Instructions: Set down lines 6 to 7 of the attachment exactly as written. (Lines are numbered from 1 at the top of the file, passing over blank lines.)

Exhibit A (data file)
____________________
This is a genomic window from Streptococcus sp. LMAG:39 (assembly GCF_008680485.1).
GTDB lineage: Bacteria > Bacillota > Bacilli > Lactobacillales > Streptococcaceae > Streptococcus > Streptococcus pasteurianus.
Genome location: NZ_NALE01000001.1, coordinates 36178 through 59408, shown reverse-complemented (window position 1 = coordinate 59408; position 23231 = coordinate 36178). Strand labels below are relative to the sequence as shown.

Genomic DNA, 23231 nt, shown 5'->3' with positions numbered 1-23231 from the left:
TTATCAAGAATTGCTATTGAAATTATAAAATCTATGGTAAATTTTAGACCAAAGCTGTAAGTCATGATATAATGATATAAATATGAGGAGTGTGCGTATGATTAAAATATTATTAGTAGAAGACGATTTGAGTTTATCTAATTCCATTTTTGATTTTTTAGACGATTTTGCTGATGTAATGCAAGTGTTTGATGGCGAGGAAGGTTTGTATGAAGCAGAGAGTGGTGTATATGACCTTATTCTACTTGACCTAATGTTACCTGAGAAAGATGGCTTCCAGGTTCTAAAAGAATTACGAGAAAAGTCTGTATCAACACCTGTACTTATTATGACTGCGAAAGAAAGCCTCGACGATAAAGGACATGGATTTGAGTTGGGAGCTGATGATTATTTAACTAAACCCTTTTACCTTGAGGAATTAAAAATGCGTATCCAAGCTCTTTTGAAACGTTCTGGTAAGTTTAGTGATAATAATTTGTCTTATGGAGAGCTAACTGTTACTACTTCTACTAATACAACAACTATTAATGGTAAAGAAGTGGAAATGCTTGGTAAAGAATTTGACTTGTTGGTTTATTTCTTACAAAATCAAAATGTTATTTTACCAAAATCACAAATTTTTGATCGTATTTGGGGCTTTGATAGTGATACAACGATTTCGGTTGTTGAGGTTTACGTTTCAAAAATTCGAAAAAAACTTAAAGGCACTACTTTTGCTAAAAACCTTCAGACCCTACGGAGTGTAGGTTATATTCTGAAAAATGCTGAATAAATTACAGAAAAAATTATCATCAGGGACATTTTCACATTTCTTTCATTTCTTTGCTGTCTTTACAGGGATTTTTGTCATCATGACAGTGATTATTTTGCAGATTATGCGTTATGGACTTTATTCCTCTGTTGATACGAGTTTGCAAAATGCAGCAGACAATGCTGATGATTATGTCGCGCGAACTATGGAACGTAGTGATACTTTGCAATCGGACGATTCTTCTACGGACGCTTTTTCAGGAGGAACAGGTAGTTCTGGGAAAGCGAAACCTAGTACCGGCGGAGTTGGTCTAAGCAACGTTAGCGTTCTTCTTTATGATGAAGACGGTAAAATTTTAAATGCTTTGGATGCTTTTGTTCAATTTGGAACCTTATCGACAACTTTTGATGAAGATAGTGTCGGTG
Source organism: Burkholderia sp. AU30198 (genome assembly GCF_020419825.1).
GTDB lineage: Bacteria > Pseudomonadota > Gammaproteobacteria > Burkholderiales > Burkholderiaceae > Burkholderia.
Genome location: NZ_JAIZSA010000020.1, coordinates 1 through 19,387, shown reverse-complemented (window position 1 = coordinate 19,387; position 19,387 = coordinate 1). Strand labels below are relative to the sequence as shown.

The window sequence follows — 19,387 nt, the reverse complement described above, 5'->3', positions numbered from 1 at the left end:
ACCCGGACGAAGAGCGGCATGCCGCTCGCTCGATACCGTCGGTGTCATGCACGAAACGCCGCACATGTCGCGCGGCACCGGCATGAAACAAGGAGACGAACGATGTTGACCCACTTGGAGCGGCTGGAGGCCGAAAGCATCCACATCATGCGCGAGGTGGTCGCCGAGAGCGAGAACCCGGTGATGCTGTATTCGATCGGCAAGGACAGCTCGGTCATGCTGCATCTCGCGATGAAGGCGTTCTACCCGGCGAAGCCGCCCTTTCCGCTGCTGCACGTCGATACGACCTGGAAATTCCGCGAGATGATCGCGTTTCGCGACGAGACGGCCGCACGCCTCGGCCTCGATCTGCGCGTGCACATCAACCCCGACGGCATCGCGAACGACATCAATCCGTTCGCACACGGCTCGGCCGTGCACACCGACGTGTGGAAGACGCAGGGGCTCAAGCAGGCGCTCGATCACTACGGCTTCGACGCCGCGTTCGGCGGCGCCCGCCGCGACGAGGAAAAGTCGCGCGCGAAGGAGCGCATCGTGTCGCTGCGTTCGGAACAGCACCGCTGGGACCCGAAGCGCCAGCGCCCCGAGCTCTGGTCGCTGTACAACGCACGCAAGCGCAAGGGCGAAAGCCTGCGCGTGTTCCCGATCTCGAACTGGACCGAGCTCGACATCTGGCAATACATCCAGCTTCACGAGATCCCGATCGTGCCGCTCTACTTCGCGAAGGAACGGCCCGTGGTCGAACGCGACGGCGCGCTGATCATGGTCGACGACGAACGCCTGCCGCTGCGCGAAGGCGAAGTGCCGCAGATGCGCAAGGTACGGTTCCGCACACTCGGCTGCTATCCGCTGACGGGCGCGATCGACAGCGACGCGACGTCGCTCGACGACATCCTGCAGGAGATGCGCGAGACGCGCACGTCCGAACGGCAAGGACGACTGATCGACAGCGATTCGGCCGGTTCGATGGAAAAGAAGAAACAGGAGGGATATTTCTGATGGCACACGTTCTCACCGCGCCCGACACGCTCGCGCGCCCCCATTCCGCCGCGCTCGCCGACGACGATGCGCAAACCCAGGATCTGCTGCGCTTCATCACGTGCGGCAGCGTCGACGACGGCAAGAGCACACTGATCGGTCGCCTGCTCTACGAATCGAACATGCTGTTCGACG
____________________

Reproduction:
Source organism: Burkholderia sp. AU30198 (genome assembly GCF_020419825.1).
GTDB lineage: Bacteria > Pseudomonadota > Gammaproteobacteria > Burkholderiales > Burkholderiaceae > Burkholderia.